Cite this paper: Farag, H. , El-Hendawy, A. and Kishida, M. (2020) Kinetic Modelling of the Influence of H2S on Dibenzothiophene Hydrodesulfurization in a Batch System over Nano-MoS2. Advances in Chemical Engineering and Science, 10, 135-148. doi: 10.4236/aces.2020.103010.

[1]   Whitehurst, D.D., Isoda, T. and Mochida, I. (1998) Present State of the Art and Future Challenges in the Hydrodesulfurization of Polyaromatic Sulfur Compounds. Advances in Catalysis, 42, 345-471.

[2]   Zdrazil, M. (1991) Effect of Reaction Conditions, Transition Metal and Synergism on Selectivity in Hydrotreatment. Bulletin des Sociétés Chimiques Belges, 100, 769-780.

[3]   Girgis, M. and Gates, B. (1991) Reactivities, Reaction Networks and Kinetics in High Pressure Catalytic Hydroprocessing. Industrial & Engineering Chemistry Research, 30, 2021-2058.

[4]   Pille, R.C., Yu, C. and Froment, G.F. (1994) Kinetic Study of the Hydrogen Sulfide Effect in the Conversion of Thiophene on Supported CoMo Catalysts. Journal of Molecular Catalysis, 94, 369-387.

[5]   Egorova, M. and Prins, R. (2004) Mutual Influence of the HDS of Dibenzothiophene and HDN of 2-Methylpyridine. Journal of Catalysis, 221, 11-19.

[6]   Robinson, W.R.A.M., van Veen, J.A.R., de Beer, V.H.J. and van Santen, R.A. (1999) Development of Deep Hydrpfesulfurization Catalysts I. CoMo and NiMo Catalysts Tested with Substituted Dibenzothiophene. Fuel Processing Technology, 61, 89-101.

[7]   Sie, S.T. (1999) Reaction Order and Role of Hydrogen Sulfide in Deep Hydrodesulfurization of Gas Oils: Consequences for Industrial Reactor Configuration. Fuel Processing Technology, 61, 149-171.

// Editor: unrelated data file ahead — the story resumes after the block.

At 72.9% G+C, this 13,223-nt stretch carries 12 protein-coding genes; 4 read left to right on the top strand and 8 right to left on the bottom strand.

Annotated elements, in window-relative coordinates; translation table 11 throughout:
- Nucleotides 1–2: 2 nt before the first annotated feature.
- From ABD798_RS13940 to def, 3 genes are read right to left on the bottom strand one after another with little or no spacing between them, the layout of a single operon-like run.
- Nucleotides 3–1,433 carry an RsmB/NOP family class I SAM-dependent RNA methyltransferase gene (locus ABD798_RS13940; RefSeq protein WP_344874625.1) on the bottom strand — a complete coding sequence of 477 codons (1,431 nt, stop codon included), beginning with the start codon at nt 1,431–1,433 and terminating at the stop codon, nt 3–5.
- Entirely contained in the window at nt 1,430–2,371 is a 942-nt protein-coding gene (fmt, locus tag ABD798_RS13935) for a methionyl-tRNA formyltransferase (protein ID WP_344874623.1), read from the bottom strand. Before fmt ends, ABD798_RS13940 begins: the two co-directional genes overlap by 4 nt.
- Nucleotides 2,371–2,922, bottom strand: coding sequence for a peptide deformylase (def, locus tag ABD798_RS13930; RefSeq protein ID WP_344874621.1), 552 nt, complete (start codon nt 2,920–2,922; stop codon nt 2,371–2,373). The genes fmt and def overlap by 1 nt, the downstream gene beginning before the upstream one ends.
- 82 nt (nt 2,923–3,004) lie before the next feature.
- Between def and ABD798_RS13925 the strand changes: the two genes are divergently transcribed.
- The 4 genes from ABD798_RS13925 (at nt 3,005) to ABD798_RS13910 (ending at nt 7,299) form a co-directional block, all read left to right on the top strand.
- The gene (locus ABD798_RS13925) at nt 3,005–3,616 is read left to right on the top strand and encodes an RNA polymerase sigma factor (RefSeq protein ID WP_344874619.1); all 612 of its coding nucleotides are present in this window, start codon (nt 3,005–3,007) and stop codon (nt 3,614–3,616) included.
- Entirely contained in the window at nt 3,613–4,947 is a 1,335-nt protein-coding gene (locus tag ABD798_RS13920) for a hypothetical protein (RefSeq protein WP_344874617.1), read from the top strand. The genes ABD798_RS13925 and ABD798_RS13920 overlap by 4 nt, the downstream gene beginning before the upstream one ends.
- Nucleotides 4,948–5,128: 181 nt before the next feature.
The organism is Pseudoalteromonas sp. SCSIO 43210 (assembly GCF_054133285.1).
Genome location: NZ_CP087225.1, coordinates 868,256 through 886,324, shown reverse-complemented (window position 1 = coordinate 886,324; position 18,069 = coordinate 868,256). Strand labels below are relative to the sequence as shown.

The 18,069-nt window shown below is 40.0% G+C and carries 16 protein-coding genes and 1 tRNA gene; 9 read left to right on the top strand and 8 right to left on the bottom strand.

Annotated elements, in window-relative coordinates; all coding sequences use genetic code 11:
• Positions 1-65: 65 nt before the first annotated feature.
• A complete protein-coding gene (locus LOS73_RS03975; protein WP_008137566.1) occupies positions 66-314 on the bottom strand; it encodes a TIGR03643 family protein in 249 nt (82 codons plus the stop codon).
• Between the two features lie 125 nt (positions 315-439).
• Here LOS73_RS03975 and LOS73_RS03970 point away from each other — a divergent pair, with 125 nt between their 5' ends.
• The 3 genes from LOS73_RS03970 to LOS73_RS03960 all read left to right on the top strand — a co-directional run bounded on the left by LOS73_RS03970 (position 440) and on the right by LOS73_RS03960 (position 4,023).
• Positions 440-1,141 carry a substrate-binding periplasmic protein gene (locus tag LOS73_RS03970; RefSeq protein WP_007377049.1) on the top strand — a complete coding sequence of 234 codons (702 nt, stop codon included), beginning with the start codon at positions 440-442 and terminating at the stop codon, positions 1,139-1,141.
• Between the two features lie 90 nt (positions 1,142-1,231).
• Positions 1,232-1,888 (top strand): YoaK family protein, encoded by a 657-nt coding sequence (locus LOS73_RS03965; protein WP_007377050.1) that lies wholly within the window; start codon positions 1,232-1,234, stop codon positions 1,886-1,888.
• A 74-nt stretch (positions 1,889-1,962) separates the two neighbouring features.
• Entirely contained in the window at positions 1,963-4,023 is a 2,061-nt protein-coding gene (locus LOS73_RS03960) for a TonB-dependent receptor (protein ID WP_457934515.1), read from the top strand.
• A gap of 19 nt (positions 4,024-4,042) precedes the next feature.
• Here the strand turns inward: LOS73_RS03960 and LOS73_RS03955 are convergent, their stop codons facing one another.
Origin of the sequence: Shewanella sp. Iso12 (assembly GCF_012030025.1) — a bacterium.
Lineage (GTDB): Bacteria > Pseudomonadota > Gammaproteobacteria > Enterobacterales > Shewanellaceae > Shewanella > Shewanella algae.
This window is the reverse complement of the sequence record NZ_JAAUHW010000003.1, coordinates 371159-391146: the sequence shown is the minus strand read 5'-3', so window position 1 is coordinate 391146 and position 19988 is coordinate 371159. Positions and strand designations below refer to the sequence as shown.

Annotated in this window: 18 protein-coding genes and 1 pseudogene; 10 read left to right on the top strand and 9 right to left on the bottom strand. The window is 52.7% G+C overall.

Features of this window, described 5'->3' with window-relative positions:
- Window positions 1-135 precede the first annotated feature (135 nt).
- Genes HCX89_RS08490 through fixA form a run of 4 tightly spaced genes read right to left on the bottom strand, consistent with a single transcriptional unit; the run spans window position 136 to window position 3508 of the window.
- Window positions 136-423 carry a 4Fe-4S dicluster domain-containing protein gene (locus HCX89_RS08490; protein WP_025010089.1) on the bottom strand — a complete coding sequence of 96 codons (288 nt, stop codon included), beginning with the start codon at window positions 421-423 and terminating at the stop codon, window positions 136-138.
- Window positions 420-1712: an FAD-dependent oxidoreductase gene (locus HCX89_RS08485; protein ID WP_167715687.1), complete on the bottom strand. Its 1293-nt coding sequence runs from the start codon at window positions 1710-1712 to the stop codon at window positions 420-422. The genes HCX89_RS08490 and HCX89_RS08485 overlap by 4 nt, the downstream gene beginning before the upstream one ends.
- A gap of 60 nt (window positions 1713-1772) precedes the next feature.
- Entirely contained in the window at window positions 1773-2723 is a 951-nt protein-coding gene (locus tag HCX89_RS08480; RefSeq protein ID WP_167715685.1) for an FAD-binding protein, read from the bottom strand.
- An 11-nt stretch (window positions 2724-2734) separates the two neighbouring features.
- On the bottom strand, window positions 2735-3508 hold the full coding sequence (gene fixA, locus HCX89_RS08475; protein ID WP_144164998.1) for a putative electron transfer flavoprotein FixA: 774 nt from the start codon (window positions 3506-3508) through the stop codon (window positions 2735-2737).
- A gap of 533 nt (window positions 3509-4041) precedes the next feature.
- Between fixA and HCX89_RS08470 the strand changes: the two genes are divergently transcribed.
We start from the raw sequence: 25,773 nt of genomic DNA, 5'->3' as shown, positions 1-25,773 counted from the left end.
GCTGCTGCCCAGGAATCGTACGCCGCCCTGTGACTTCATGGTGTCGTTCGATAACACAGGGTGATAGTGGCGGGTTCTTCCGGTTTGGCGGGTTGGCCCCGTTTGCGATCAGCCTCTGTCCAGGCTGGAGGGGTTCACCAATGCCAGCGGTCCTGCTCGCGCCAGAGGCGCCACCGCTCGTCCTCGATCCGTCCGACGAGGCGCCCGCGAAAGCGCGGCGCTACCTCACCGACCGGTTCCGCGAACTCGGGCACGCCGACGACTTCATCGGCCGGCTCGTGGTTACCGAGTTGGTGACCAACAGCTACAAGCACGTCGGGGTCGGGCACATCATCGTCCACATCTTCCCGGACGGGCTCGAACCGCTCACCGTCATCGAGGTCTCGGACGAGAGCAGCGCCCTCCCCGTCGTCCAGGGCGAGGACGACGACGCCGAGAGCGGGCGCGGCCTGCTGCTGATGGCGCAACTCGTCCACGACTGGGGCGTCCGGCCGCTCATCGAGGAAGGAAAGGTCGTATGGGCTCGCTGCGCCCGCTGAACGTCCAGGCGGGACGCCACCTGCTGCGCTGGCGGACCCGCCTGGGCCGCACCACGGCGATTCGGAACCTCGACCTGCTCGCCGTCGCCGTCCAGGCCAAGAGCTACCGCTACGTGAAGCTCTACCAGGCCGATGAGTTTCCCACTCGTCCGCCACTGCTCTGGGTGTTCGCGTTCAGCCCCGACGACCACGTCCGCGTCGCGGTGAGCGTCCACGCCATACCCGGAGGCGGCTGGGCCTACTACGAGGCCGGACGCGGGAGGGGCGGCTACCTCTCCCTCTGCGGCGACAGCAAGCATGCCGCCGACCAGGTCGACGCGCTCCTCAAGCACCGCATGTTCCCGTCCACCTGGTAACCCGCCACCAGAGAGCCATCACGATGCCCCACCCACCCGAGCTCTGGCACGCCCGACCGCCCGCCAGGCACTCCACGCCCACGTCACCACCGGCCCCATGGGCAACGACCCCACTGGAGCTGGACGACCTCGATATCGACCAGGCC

[8]   Kabe, T., Aoyama, Y., Wang, D., Ishihara, A., Qian, W., Hosoya, M. and Zhang, Q. (2001) Effects of H2S on Hydrodesulfurization of Dibenzothiophene and 4,6-Dimethyldibenzothiophene on Alumina-Supported NiMo and NiW Catalysts. Applied Catalysis A: General, 209, 237-247.

[9]   Liu, B., Chai, Y., Li, Y., Wanga, A., Liu, Y. and Liu, C. (2014) Kinetic Investigation of the Effect of H2S in the Hydrodesulfurization of FCC Gasoline. Fuel, 123, 43-51.

[10]   Rana, M.S., Ancheyta, J., Rayo, P. and Maity, S.K. (2007) Heavy Oil Hydroprocessing over Supported NiMo Sulfided Catalyst: An Inhibition Effect by Added H2S. Fuel, 86, 1263-1269.

[11]   Farag, H. and Sakanishi, K. (2004) Investigation of 4,6-Dimethyldibenzothiophene Hydrodesulfurization over a Highly Active Bulk MoS2 Catalyst. Journal of Catalysis, 225, 531-535.

[12]   Farag, H., El-Hendawy, A.-N.A., Sakanishi, K., Kishida, M. and Mochida, I. (2009) Catalytic Activity of Synthesized Nanosized Molybdenum Disulfide for the Hydrodesulfurization of Dibenzothiophene: Effect of H2S Partial Pressure. Applied Catalysis B: Environmental, 91, 189-197.

[13]   Vogelaar, B.M., Kagami, N., Van Langeveld, A.D., Eijsbouts, S. and Moulijn, J.A. (2003) Active Sites and Activity in HDS Catalysis: The Effect of H2 and H2S Partial Pressure. American Chemical Society Division of Fuel Chemistry, 48, 548-549.

[14]   Daage, M. and Chianelli, R.R. (1992) Structure-Function Relations in Molybdenum Sulfide Catalysts: The “Rim-Edge” Model. Journal of Catalysis, 149, 414-427.

[15]   Sollner, J., Gonzalez, D.F., Leal, J.H., Eubanks, T.M. and Parsons, J.G. (2017) HDS of Dibenzothiophene with CoMoS2 Synthesized Using Elemental Sulfur. Inorganica Chimica Acta, 466, 212-218.

[16]   Kim, J.H., Ma, X., Song, C., Lee, Y.-K. and Oyama, S.T. (2005) Kinetics of Two Pathways for 4,6-Dimethyldibenzothiophene Hydrodesulfurization over NiMo, CoMo Sulfide, and Nickel Phosphide Catalysts. Energy and Fuels, 19, 353-364.

[17]   Valencia, D. and Klimova, T. (2012) Kinetic Study of NiMo/SBA-15 Catalysts Prepared with Citric Acid in Hydrodesulfurization of Dibenzothiophene. Catalysis Communications, 21, 77-81.

[18]   Méndez, F.J., Franco-López, O.E., Bokhimi, X., Solís-Casados, D.A., Escobar-Alarcón, L. and Klimova, T.E. (2017) Dibenzothiophene Hydrodesulfurization with NiMo and CoMo Catalysts Supported on Niobium-Modified MCM-41. Applied Catalysis B: Environmental, 219, 479-491.

[19]   Farag, H. (2006) Kinetic Analysis of the Hydrodesulfurization of Dibenzothiophene: Approach Solution to the Reaction Network. Energy and Fuels, 20, 1815-1821.